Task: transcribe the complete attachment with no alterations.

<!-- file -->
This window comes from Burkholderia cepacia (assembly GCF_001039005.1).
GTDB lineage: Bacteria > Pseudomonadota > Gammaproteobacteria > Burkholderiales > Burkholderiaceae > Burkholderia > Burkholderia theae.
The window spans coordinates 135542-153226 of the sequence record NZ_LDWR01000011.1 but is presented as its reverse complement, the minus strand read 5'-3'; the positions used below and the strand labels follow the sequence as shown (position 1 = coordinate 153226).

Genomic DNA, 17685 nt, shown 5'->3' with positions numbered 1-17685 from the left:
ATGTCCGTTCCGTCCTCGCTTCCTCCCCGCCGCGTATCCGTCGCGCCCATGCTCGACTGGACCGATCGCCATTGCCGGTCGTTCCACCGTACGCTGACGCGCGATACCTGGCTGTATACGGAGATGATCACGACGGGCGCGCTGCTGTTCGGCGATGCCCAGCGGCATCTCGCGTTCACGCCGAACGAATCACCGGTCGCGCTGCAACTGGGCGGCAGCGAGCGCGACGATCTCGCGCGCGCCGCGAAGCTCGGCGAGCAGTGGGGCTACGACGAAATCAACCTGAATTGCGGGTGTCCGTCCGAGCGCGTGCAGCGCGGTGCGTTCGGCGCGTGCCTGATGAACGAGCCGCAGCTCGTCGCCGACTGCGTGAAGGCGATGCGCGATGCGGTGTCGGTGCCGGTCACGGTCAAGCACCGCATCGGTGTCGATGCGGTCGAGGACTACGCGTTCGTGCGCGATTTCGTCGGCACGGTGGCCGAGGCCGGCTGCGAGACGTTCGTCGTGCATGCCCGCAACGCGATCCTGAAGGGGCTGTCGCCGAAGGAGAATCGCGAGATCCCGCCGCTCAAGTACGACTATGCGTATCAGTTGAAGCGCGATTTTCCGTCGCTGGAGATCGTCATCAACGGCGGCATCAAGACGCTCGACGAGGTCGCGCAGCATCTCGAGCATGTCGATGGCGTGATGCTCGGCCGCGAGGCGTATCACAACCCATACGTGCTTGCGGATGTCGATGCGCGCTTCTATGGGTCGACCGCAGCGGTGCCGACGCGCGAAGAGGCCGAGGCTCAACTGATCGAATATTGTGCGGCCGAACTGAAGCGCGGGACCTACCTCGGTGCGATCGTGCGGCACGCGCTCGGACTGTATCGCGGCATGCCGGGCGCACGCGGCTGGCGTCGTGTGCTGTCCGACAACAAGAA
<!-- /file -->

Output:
This window comes from Burkholderia cepacia (assembly GCF_001039005.1).
GTDB lineage: Bacteria > Pseudomonadota > Gammaproteobacteria > Burkholderiales > Burkholderiaceae > Burkholderia > Burkholderia theae.
The window spans coordinates 135542-153226 of the sequence record NZ_LDWR01000011.1 but is presented as its reverse complement, the minus strand read 5'-3'; the positions used below and the strand labels follow the sequence as shown (position 1 = coordinate 153226).

Genomic DNA, 17685 nt, shown 5'->3' with positions numbered 1-17685 from the left:
ATGTCCGTTCCGTCCTCGCTTCCTCCCCGCCGCGTATCCGTCGCGCCCATGCTCGACTGGACCGATCGCCATTGCCGGTCGTTCCACCGTACGCTGACGCGCGATACCTGGCTGTATACGGAGATGATCACGACGGGCGCGCTGCTGTTCGGCGATGCCCAGCGGCATCTCGCGTTCACGCCGAACGAATCACCGGTCGCGCTGCAACTGGGCGGCAGCGAGCGCGACGATCTCGCGCGCGCCGCGAAGCTCGGCGAGCAGTGGGGCTACGACGAAATCAACCTGAATTGCGGGTGTCCGTCCGAGCGCGTGCAGCGCGGTGCGTTCGGCGCGTGCCTGATGAACGAGCCGCAGCTCGTCGCCGACTGCGTGAAGGCGATGCGCGATGCGGTGTCGGTGCCGGTCACGGTCAAGCACCGCATCGGTGTCGATGCGGTCGAGGACTACGCGTTCGTGCGCGATTTCGTCGGCACGGTGGCCGAGGCCGGCTGCGAGACGTTCGTCGTGCATGCCCGCAACGCGATCCTGAAGGGGCTGTCGCCGAAGGAGAATCGCGAGATCCCGCCGCTCAAGTACGACTATGCGTATCAGTTGAAGCGCGATTTTCCGTCGCTGGAGATCGTCATCAACGGCGGCATCAAGACGCTCGACGAGGTCGCGCAGCATCTCGAGCATGTCGATGGCGTGATGCTCGGCCGCGAGGCGTATCACAACCCATACGTGCTTGCGGATGTCGATGCGCGCTTCTATGGGTCGACCGCAGCGGTGCCGACGCGCGAAGAGGCCGAGGCTCAACTGATCGAATATTGTGCGGCCGAACTGAAGCGCGGGACCTACCTCGGTGCGATCGTGCGGCACGCGCTCGGACTGTATCGCGGCATGCCGGGCGCACGCGGCTGGCGTCGTGTGCTGTCCGACAACAAGAA